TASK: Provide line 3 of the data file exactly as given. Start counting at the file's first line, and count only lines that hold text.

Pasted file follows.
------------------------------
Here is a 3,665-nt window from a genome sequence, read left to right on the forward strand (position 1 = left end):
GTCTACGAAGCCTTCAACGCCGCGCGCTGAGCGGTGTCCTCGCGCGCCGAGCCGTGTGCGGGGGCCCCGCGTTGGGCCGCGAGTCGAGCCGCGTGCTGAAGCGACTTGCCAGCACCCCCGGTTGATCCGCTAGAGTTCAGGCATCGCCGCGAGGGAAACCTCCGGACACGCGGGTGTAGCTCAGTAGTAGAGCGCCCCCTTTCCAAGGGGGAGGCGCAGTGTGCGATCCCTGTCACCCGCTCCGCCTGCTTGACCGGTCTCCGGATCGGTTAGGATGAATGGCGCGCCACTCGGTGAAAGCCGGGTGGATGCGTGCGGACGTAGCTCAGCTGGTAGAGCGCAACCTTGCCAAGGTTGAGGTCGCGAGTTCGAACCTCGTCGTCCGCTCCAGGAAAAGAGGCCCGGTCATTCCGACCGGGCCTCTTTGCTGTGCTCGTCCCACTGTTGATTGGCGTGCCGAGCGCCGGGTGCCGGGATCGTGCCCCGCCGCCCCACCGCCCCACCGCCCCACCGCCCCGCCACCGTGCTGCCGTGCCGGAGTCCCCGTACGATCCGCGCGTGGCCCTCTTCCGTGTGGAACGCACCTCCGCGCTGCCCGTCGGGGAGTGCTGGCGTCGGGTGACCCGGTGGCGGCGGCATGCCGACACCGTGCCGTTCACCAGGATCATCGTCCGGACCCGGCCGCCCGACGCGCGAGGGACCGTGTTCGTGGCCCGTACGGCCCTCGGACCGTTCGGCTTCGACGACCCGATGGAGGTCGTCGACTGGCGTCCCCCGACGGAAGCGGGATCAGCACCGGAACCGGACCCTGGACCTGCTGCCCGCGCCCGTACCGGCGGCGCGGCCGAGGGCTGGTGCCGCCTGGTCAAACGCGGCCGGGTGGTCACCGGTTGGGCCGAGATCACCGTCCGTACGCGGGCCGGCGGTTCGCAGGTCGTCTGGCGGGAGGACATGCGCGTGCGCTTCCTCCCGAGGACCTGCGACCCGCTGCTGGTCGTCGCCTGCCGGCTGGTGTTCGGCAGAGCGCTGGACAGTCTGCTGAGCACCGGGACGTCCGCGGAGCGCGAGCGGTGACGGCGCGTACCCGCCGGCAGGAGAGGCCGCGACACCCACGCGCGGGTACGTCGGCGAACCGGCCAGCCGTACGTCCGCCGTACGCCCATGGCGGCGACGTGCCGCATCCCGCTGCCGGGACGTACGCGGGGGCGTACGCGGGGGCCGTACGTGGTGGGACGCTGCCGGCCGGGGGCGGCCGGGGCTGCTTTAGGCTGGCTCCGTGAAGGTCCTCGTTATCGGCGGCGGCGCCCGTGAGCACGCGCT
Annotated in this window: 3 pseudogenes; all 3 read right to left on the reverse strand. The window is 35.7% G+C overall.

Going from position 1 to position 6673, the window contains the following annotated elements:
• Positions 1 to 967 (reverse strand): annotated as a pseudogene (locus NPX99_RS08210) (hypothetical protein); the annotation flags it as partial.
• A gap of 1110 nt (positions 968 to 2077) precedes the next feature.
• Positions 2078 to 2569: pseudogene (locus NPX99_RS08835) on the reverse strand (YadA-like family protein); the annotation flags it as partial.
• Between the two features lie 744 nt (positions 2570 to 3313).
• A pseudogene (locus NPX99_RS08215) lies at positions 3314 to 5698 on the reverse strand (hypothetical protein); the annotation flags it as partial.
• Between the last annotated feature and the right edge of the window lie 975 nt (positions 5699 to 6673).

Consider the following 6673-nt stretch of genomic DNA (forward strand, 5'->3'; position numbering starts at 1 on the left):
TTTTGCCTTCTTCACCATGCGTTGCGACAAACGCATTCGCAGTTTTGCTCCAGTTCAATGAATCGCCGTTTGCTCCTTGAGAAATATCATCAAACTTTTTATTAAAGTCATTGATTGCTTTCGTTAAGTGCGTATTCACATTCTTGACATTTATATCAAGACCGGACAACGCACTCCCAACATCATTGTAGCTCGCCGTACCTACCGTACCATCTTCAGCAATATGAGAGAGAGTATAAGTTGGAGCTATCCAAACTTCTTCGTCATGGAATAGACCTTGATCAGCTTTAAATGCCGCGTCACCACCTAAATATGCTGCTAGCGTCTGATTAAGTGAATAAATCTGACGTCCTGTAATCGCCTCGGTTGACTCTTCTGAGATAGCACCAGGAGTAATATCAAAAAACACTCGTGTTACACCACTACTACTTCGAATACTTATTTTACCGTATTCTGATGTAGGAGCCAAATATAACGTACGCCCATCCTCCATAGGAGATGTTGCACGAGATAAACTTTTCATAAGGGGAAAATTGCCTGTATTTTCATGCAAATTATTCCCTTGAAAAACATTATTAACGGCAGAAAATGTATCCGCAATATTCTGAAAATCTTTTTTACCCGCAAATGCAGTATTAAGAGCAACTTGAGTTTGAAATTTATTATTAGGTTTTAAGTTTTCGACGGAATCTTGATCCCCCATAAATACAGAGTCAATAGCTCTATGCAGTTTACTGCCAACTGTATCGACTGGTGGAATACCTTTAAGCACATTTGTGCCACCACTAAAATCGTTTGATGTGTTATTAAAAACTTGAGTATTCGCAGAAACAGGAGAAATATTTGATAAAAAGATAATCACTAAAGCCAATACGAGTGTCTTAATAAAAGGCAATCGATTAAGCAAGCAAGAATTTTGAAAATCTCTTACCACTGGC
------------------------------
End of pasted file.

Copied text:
Annotated in this window: 3 pseudogenes; all 3 read right to left on the reverse strand. The window is 35.7% G+C overall.